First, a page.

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Queen Anne Style
Queen Anne Style: Capturing the American Imagination
Queen Anne-style houses are arguably the most charming and picturesque of all Victorians, writes noted preservationist Janet W. Foster in "The Queen Anne House: America's Victorian Vernacular," her homage to a great American art form. When most of us picture a "Victorian," it is a Queen Anne that we have in mind.
Romantic and evocative, Queen Anne architecture takes many forms. The style is characterized by an asymmetrical shape, towers, turrets, large decorative porches and balconies, elaborate woodwork and stained glass. You often find a steeply pitched, complex roof line, as is so impressive at Golden Gate Villa. The style encourages the designer to be completely individualistic, so that there is an element of surprise to a Queen Anne home, where rich decorative detail combines in imaginative and unexpected ways. The end result makes a stunning visual impact.
Architectural features of a Queen Anne House
The Queen Anne was introduced to America at the 1876 Centennial Exposition in Philadelphia, where the British government constructed several buildings in the style. It quickly became enormously popular in the U.S. and dominated domestic architecture from the 1870s until the turn of the twentieth century.
Post-Civil War building tastes were elaborate and flamboyant, very much fueled by new industrial society. Queen Anne captured the imagination of America, and became the style of the "Gilded Age," making an unequivocal statement of solid success in a socially competitive era. An 1885 book, "Exterior Decoration," (F.W. Devoe & Co.) declared the Queen Anne style gave the "opportunity for the greatest display of taste in coloring and exterior decoration."
Nineteenth century architect Richard Norman Shaw (1831-1912), considered the father of the Queen Anne style, led an evolution in domestic architecture when he broke with contemporary Victorian traditions to design the first more eclectic Queen Annes. Shaw's style was given two very distinctive American features: an extensive use of wood, for shingle, cladding, verandahs and decorative facade details, and novel, asymmetric planning.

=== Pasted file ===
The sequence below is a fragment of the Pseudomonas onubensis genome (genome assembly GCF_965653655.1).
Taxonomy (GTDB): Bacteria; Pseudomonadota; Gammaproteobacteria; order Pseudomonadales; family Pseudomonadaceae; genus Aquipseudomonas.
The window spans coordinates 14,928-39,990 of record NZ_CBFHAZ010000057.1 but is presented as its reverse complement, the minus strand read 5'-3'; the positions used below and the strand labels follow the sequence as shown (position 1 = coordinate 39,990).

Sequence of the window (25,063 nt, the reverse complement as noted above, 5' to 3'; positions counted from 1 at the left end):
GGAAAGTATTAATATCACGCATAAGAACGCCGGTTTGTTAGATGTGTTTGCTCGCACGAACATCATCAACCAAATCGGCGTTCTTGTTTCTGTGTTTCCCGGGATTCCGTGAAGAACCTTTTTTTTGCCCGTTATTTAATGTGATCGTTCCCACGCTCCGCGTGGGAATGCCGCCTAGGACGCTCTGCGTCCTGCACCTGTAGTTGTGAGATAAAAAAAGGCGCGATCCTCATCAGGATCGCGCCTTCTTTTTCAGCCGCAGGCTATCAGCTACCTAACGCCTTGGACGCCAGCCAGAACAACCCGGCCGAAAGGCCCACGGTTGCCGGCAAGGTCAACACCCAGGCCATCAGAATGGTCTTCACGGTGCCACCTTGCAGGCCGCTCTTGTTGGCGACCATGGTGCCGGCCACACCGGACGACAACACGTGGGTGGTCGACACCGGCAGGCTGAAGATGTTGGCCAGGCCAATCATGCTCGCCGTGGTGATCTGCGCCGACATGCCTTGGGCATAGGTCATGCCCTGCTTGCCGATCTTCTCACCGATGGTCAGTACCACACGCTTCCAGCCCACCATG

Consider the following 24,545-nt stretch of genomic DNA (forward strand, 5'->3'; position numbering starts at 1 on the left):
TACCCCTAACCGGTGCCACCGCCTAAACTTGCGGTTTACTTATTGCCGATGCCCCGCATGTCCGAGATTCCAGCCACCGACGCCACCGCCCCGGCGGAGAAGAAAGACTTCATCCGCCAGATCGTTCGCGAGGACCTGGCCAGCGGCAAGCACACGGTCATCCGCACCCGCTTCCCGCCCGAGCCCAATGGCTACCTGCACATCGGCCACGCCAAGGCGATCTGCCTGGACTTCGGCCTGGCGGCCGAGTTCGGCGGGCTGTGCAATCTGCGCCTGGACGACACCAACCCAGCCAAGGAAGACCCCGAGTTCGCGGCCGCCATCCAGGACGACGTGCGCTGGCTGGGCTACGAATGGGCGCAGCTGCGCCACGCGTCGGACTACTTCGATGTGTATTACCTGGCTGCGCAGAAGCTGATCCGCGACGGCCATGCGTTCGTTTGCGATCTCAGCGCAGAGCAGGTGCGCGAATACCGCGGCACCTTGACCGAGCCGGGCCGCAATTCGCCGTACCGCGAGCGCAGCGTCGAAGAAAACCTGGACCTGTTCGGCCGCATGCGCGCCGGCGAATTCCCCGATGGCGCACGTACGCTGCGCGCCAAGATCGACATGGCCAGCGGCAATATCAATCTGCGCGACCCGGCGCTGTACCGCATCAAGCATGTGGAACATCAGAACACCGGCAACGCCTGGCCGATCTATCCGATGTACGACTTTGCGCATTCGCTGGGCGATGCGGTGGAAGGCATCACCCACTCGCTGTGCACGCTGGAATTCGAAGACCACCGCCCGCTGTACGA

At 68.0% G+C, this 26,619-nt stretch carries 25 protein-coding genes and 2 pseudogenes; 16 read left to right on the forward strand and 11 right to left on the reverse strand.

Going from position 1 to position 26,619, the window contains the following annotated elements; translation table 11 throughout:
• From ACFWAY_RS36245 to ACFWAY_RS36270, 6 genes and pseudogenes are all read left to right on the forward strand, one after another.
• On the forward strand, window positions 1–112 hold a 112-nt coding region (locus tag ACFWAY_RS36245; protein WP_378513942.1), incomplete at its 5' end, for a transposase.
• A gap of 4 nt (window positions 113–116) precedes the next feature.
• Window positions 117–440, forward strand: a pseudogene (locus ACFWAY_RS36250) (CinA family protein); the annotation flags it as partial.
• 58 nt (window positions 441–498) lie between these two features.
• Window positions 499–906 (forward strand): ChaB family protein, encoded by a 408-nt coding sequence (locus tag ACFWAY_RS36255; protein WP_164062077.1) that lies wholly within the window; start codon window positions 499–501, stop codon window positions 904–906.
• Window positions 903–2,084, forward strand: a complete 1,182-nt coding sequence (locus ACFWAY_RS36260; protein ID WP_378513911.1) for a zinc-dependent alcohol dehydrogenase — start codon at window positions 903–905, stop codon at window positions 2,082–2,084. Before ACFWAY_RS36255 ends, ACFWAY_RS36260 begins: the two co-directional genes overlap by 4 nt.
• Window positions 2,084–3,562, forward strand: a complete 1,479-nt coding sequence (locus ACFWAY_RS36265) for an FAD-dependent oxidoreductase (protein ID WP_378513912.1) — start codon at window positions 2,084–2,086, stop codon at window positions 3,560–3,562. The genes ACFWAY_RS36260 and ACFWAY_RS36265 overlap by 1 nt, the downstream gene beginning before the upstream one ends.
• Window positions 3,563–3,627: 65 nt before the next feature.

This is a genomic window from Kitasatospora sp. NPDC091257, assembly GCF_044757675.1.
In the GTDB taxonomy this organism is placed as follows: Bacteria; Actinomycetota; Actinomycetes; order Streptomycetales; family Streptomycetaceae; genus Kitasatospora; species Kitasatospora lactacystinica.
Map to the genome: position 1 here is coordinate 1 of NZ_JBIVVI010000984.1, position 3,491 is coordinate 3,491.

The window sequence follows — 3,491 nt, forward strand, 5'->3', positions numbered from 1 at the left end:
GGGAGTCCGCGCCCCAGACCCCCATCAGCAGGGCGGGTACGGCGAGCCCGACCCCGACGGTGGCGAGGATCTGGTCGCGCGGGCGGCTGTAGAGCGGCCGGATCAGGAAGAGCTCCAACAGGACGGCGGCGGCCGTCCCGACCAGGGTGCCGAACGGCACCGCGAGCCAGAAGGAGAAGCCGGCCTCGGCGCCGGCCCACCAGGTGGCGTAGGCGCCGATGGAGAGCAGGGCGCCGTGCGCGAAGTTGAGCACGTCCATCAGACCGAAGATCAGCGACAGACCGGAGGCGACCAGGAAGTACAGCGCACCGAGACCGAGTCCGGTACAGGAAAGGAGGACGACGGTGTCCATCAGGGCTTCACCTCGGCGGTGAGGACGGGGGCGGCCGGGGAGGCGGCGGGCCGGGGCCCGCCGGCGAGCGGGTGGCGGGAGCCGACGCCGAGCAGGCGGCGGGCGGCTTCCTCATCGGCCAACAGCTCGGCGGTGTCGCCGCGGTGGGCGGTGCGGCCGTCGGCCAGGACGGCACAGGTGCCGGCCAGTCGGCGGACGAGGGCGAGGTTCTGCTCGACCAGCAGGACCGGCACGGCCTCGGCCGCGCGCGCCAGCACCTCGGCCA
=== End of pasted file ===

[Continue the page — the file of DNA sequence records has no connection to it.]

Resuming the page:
As at the Villa, a Queen Anne exterior often features decorative patterned wood shingles in varying designs such as "fish scale." They may be painted in several colors to highlight the different textures and trim; some of the most famous Queen Annes are the psychedelic "Painted Ladies" of San Francisco. The fashion at the time was for rich, deep colors, what today we call earth tones: burnt sienna, forest green, and oxblood--the original exterior color of the Villa.
Inside a Queen Anne, one often finds a cluster of reception rooms around an impressive central hall, as at the Villa. Elaborate scrolled and spindled woodwork is also typical: beautiful examples are seen in the fretwork of the Golden Gate Villa's Billiard Room, as well as many of its fireplaces.
The term itself is somewhat a mystery or misnomer, as Queen Anne architecture has little to do with the 18th century Queen Anne or the formal Renaissance architecture of her reign (1702-14). The style is thought to have taken its name from Thackeray's novel, "The History of Henry Esmond, Esq., A Colonel in the Service of Her Majesty Queen Anne," which was widely read at the time the Queen Anne style was coming into vogue.
Queen Anne is truly one of the most interesting and beloved of American styles, according to architect Fred Becker who has written extensively on the subject. These homes are generally considered the most stunning in almost any neighborhood. Many have been turned into gracious bed and breakfast inns, some are historical landmarks that are open to the public. They delight anyone who appreciates a beautiful home.
The Golden Gate Villa is one of only several remaining Queen Anne Victorian Mansions in of significance in California, perhaps the only one overlooking both the ocean and the city it resides in, making it unique.